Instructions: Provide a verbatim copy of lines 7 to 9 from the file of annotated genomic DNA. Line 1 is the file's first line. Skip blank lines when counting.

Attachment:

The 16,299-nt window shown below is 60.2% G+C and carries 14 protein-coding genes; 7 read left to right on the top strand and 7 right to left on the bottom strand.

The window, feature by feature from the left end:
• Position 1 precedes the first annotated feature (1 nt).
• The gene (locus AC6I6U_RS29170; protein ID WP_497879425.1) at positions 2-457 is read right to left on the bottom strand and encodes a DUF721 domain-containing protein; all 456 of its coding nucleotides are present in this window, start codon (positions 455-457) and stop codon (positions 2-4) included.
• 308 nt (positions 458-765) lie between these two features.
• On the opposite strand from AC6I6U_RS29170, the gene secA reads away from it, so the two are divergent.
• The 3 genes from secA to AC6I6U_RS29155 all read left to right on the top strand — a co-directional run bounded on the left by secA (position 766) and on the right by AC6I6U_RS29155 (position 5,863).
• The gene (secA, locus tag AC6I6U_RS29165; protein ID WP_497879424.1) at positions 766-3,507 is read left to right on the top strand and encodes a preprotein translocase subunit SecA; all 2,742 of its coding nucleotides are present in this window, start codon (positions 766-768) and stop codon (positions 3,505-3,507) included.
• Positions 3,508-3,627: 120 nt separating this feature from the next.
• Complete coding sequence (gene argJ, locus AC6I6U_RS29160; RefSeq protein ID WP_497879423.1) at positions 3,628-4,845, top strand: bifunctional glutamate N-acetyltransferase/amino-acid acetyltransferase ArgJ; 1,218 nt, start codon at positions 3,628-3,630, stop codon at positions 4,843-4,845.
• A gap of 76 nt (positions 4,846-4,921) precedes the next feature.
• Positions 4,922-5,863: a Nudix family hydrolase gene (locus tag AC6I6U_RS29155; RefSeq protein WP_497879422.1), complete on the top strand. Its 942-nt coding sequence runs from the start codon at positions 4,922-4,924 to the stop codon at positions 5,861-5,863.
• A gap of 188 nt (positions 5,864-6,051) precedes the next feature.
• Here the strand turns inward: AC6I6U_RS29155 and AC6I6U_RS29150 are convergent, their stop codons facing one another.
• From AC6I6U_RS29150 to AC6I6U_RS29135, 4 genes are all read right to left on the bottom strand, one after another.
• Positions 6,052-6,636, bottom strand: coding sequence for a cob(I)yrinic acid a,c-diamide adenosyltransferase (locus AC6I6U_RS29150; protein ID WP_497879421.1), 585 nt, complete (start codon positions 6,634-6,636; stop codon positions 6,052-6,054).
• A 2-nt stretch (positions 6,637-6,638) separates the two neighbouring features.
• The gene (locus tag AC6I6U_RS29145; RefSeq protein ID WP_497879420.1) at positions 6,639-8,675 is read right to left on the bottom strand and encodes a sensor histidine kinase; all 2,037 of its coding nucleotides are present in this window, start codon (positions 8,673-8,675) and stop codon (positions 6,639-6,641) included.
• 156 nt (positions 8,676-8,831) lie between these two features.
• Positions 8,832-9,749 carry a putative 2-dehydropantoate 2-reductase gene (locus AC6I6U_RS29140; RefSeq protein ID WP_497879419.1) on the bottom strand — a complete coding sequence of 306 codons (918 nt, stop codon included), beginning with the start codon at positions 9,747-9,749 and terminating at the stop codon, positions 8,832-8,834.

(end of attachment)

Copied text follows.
• The 3 genes from secA to AC6I6U_RS29155 all read left to right on the top strand — a co-directional run bounded on the left by secA (position 766) and on the right by AC6I6U_RS29155 (position 5,863).
• The gene (secA, locus tag AC6I6U_RS29165; protein ID WP_497879424.1) at positions 766-3,507 is read left to right on the top strand and encodes a preprotein translocase subunit SecA; all 2,742 of its coding nucleotides are present in this window, start codon (positions 766-768) and stop codon (positions 3,505-3,507) included.
• Positions 3,508-3,627: 120 nt separating this feature from the next.